Will Magnesium Break a Fast?

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Intermittent fasting has a lot of health benefits. But sometimes you need a little boost in the form of supplements. After all, you’re skipping 1-2 meals a day, so your chances of getting all your nutrients from food alone reduce drastically. But are all supplements ok while fasting, and will magnesium break a fast?

The answer depends mostly on the rules of your fasting method. It is rare, but some fasting methods require that you abstain from any type of nutrients, supplements included. Most of the time, however, it is more about the calories and especially the carbs you consume. Usually, magnesium supplements don’t have any calories, so they won’t break a fast.

Let’s take a closer look at how magnesium may impact intermittent fasting and what you should watch out for when taking it.


Will magnesium break a fast?

If your fasting method forbids you from getting any types of nutrients then yes, magnesium will break a fast. However, in most methods, the interest falls on the number of calories and carbs you consume. In other words, magnesium will not break a fast as it will not cause an insulin response.

One thing you need to consider though is the type of supplement you’re taking. Some magnesium supplements come in powdered form, which is great, except they may contain artificial flavors or even sweeteners. If you’re taking such a supplement, make sure you read the label. If there are any extra ingredients besides magnesium, think twice before using it during a fast.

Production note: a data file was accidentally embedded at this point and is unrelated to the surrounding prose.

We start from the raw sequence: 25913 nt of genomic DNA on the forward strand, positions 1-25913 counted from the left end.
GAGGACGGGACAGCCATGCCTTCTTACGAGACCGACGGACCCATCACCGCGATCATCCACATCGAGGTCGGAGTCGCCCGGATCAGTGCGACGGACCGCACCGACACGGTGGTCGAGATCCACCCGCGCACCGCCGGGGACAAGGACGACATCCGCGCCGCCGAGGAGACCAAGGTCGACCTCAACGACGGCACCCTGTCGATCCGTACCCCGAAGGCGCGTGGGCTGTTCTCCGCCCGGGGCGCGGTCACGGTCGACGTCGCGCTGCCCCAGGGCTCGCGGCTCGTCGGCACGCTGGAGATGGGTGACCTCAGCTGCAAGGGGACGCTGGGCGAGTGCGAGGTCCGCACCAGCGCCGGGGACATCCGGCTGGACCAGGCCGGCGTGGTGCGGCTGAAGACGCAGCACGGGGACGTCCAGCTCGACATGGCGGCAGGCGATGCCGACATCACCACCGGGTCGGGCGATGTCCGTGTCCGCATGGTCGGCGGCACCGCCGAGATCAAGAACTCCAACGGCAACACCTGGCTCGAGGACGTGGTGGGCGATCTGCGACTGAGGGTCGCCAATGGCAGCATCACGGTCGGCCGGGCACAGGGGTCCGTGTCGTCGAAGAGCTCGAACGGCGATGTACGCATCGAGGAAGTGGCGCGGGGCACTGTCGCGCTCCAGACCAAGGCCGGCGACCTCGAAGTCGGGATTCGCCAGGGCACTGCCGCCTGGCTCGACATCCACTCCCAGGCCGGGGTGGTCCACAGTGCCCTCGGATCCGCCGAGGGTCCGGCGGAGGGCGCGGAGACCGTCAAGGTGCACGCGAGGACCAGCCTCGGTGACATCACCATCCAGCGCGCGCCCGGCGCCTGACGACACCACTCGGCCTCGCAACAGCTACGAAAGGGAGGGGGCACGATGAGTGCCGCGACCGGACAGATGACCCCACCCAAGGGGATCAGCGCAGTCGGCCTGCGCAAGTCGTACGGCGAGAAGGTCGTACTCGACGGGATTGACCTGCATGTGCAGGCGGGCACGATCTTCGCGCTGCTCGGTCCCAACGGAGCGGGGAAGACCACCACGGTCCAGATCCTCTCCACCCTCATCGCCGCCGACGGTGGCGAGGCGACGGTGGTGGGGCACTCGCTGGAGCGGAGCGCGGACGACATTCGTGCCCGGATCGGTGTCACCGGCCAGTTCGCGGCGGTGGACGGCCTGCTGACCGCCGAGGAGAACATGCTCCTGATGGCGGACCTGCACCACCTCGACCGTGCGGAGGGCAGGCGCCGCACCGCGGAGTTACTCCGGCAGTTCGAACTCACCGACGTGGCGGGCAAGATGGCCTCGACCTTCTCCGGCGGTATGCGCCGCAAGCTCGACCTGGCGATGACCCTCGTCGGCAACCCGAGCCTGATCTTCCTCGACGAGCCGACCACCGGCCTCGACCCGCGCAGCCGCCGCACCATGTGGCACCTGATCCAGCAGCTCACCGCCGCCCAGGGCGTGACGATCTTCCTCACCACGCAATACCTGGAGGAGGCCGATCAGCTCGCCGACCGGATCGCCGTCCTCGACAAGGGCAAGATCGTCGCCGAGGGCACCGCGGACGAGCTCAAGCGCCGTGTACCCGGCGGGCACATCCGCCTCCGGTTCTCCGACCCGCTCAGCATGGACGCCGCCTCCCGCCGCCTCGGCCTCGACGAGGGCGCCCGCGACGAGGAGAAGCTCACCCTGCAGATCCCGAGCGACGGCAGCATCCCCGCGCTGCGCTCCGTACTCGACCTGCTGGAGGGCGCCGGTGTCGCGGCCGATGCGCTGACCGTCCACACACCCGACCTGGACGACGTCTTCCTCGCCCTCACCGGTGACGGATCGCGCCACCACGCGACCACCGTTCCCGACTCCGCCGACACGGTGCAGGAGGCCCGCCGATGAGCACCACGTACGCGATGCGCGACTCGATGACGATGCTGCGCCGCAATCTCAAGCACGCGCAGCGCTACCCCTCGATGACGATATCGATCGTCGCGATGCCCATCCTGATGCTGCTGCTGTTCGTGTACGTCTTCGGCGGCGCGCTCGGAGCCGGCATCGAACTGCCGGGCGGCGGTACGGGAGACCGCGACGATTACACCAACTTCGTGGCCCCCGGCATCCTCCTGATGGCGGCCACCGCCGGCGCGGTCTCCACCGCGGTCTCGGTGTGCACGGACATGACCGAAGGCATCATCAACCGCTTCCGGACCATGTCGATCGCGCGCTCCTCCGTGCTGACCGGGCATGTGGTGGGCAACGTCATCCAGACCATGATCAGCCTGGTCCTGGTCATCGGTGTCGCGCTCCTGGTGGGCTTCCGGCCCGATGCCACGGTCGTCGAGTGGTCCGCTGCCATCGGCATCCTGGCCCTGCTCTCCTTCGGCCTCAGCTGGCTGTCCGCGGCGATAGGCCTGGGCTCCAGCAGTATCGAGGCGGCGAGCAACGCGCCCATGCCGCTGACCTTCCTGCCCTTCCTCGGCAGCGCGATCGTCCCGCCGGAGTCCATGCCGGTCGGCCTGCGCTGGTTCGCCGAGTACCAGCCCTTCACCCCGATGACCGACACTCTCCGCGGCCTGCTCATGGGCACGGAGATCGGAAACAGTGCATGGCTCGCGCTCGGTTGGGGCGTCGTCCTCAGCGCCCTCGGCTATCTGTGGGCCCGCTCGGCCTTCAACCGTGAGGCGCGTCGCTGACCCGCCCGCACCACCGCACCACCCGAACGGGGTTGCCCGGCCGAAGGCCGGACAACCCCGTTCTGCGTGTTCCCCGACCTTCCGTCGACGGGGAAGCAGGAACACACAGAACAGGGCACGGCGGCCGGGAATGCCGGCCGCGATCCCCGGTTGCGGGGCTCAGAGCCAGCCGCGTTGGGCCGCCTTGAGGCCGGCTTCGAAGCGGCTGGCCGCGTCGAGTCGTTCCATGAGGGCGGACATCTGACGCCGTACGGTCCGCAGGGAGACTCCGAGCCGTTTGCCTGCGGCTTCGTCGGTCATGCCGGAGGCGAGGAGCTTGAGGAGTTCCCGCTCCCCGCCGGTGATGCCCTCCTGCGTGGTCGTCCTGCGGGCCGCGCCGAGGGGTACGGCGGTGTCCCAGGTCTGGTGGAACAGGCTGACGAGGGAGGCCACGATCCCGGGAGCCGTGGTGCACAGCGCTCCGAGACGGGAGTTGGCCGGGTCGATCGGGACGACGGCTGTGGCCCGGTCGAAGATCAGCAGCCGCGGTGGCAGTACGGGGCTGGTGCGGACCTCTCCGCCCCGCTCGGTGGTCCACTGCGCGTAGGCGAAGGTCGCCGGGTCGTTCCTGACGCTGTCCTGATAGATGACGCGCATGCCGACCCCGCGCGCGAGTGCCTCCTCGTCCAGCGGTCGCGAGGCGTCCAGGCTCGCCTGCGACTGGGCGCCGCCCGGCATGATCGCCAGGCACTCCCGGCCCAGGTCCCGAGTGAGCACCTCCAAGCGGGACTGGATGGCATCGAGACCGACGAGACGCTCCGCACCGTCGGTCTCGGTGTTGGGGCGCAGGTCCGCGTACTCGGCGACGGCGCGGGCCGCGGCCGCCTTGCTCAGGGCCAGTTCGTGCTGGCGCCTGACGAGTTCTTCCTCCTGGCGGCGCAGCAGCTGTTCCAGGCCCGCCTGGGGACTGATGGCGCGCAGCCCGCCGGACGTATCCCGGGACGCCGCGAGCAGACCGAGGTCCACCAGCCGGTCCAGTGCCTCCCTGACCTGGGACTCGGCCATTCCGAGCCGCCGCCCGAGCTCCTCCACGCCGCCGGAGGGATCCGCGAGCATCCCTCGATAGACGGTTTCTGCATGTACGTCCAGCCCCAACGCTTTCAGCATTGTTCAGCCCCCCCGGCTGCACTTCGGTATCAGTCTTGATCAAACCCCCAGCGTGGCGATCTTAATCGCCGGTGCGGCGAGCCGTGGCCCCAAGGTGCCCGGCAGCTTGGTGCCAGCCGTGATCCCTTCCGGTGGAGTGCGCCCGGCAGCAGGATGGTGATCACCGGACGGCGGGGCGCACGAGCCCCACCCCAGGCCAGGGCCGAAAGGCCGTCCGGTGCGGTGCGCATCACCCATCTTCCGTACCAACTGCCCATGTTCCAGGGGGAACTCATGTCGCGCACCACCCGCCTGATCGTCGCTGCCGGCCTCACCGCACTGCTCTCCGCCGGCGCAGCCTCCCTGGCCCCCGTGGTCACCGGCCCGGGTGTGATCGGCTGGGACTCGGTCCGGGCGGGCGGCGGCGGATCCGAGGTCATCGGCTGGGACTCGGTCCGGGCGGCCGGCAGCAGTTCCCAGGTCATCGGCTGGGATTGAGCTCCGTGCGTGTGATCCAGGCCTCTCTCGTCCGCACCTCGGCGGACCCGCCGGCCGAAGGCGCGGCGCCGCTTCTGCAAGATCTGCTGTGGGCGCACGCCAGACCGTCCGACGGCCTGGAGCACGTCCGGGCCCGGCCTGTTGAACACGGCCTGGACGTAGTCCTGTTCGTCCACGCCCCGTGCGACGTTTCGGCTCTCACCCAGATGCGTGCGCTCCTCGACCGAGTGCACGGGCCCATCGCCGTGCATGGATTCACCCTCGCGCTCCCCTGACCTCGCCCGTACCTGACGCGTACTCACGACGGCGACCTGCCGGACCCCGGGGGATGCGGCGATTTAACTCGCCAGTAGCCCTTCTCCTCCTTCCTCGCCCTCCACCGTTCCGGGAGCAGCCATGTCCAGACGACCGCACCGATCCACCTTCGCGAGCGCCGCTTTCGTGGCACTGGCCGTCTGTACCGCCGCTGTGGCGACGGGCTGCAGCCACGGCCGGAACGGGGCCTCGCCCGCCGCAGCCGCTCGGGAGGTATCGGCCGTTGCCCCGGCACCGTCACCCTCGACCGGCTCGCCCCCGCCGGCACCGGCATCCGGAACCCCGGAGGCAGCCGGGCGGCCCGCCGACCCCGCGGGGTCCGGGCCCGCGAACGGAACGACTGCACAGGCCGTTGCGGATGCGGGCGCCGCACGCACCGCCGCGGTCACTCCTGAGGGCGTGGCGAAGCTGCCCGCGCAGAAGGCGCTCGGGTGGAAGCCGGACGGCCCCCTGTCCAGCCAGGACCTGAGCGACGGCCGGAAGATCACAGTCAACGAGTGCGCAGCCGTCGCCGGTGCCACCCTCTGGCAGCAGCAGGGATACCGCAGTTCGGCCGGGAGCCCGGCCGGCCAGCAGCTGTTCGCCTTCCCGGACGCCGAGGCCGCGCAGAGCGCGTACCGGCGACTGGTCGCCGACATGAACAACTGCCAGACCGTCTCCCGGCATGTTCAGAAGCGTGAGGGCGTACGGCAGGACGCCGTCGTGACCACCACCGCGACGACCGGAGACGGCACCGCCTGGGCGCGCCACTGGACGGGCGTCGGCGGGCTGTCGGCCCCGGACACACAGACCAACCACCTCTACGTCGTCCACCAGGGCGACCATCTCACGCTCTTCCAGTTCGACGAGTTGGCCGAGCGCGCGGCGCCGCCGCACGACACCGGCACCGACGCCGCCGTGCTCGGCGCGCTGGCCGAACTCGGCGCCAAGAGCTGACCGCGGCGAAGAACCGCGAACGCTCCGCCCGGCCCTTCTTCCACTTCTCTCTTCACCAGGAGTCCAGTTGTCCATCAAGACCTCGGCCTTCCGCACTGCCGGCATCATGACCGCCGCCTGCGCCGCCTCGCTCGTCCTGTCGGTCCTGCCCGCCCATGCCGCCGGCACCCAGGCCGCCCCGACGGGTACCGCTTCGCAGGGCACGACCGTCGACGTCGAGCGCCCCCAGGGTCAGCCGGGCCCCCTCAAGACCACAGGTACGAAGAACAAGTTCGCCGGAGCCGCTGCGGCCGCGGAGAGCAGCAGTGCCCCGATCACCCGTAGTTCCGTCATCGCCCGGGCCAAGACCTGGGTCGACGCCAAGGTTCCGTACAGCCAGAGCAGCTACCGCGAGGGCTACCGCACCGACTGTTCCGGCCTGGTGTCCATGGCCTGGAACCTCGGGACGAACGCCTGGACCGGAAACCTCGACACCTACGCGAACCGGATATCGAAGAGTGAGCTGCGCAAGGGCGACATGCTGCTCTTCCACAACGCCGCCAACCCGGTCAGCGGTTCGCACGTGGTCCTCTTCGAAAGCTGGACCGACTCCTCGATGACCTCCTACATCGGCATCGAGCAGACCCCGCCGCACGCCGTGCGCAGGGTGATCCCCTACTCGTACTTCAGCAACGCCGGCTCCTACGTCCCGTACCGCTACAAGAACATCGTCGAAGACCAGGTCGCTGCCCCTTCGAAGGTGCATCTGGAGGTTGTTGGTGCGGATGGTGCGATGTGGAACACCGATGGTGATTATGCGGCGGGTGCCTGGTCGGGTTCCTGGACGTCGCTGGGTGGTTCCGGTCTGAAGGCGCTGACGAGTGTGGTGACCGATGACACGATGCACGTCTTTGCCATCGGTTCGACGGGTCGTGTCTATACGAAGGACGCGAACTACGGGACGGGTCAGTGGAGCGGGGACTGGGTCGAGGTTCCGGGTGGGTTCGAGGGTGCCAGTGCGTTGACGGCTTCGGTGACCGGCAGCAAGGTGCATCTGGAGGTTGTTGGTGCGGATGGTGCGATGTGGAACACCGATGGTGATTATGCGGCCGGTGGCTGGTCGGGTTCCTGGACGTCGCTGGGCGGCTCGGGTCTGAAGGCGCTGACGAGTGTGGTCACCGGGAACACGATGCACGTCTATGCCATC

Does magnesium make fasting easier?

magnesium hands

Since it doesn’t have any calories, magnesium won’t impact your appetite or your blood sugar. So if you’re having a hard time fasting because you’re constantly feeling hungry, magnesium won’t make any difference.

However, magnesium does help you while fasting. During a long fast, 16 hours or more, you’re at risk for developing an electrolyte deficiency. And if you work out during your fast, the risk increases even more. Supplementing with magnesium in this instance is not only good, it is actually recommended. That’s because it will contribute to your electrolyte balance, helping you stay hydrated and even increasing energy.

Magnesium is also great for those who suffer from anxiety or those who are going through a lot of stress. As healthy as it is for most people, intermittent fasting, abstaining from food, can put a lot of stress on your body. It can increase cortisol levels and you may find yourself restless, unable to fall asleep or relax in general. Magnesium may be just what you need in this case. This mineral helps fight fatigue, headaches, aids sleep, and may even lessen anxiety.

Finally, if you find you’re suffering from cramps, related or not to your workout, you might be suffering from a magnesium deficiency. In other words, if muscle cramps are making it harder for you to work out or if the slow down post-workout recovery, supplementing with magnesium could help.


Should you take magnesium on an empty stomach?